Today's run was all about remembrance.
Monday April 16th marks the five-year anniversary of the Virginia Tech massacre which led to the death of thirty-two people at the Blacksburg campus.
To commemorate the anniversary of the tragedy a group of about 250 Virginia Tech alumni gathered in Rock Creek Park today to run a 5k race in honor of those who were lost.
The race was a 5k length for a reason: 3.2 miles for the 32 lives that were lost that fateful day.
"This helps a lot, seeing the DC metropolitan area, the community of Hokies," Gaffar Chowdhury, a VT alumnus, a Junior during the time of the shooting said today, "getting together and sharing this experience it make it a lot more soothing."
One of the two-dozen survivors who were injured in the attack, Kristina Anderson, organized today's event. She was shot three times, twice in her back and once in her toe, in Norris Hall by Seung-Hui Cho. She has had her gall bladder and most of her kidney removed.
She was a runner before the tragedy. And is, years later, back to being a runner now.
"For the first month and a half I couldn't run, I couldn't walk, I could do some of the normal things I would normally took for granted," Anderson said today, "So it's more of a reminder now that I'm lucky and I survived and overcame."
Anderson organized today's race through the non-profit, Koshka Foundation, she created, aimed that helping future victims of school violence. The goal today was to unite the DC area Virginia Tech community as the five-year anniversary approached.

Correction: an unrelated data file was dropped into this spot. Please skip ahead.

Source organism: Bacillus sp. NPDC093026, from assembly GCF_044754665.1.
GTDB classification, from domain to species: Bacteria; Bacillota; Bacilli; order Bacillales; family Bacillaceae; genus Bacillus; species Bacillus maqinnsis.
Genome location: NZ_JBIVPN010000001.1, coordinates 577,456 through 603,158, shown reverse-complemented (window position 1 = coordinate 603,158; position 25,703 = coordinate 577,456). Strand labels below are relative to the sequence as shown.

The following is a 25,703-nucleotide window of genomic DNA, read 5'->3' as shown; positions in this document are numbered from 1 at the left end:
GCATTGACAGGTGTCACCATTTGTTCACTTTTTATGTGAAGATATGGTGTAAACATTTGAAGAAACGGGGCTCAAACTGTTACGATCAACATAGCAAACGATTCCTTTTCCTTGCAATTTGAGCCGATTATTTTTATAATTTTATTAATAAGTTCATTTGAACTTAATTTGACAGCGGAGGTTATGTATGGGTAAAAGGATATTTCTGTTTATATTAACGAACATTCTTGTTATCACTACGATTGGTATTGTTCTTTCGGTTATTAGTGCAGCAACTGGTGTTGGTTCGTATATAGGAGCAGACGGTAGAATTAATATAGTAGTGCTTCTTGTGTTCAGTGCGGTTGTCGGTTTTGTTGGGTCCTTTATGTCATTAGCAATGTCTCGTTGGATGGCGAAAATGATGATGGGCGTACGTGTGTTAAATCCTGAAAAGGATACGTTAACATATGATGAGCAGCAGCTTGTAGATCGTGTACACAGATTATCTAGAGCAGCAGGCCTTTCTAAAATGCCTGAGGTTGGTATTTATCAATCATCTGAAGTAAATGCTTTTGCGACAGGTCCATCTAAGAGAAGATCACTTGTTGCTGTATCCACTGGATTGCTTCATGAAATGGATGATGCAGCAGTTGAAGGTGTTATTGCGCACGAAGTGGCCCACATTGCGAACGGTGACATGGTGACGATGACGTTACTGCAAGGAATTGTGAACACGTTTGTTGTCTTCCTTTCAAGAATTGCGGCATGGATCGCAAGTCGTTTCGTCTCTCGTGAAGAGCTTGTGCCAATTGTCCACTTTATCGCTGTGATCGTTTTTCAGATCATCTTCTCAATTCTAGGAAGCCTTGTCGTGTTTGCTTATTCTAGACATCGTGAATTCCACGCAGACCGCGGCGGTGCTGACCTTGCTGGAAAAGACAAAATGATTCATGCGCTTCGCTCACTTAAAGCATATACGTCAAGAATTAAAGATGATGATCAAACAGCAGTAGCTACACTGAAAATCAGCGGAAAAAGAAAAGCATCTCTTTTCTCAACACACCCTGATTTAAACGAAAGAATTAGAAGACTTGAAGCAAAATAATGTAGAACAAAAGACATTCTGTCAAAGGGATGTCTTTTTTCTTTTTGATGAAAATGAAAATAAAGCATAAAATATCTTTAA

"I want people to come together on this day and not just be sad or think about the shooting but also remember what it means to be a Hokie and a student, " she said.
But for some the memories were too fresh to put behind them. And today's race was a moment to remember those lost.
"There's a lot of people who aren't here today to run this race. And that's what I'm going to be thinking about the most , " Sean Glennon alumnus and football player said, "There's no better way to get through an anniversary of a very difficult time than for everyone to be together."
Most of the runners participating today were on campus attending classed the day of the shooting. Today they said they still struggle with the memories so events like today help in the slow grieving process.
"I think about it quite a bit, probably more than I should," alumnus Brendan Borrell said, "These types of things are pretty cathartic for people to you know be together with people who might have had the same experience as you."
Today's event was part reunion, part therapy session. More than sharing experience and memories of that tragic day, friendships were renewed, hugs were given and running was the common language.
"It's difficult to talk about," alumnus Jeff Twigg said, "and I think running a race gives you a time to think about what's really important to you and you get some personal space but you also get to share that with other people."
Running together, one step at a time, toward the long road to recovery.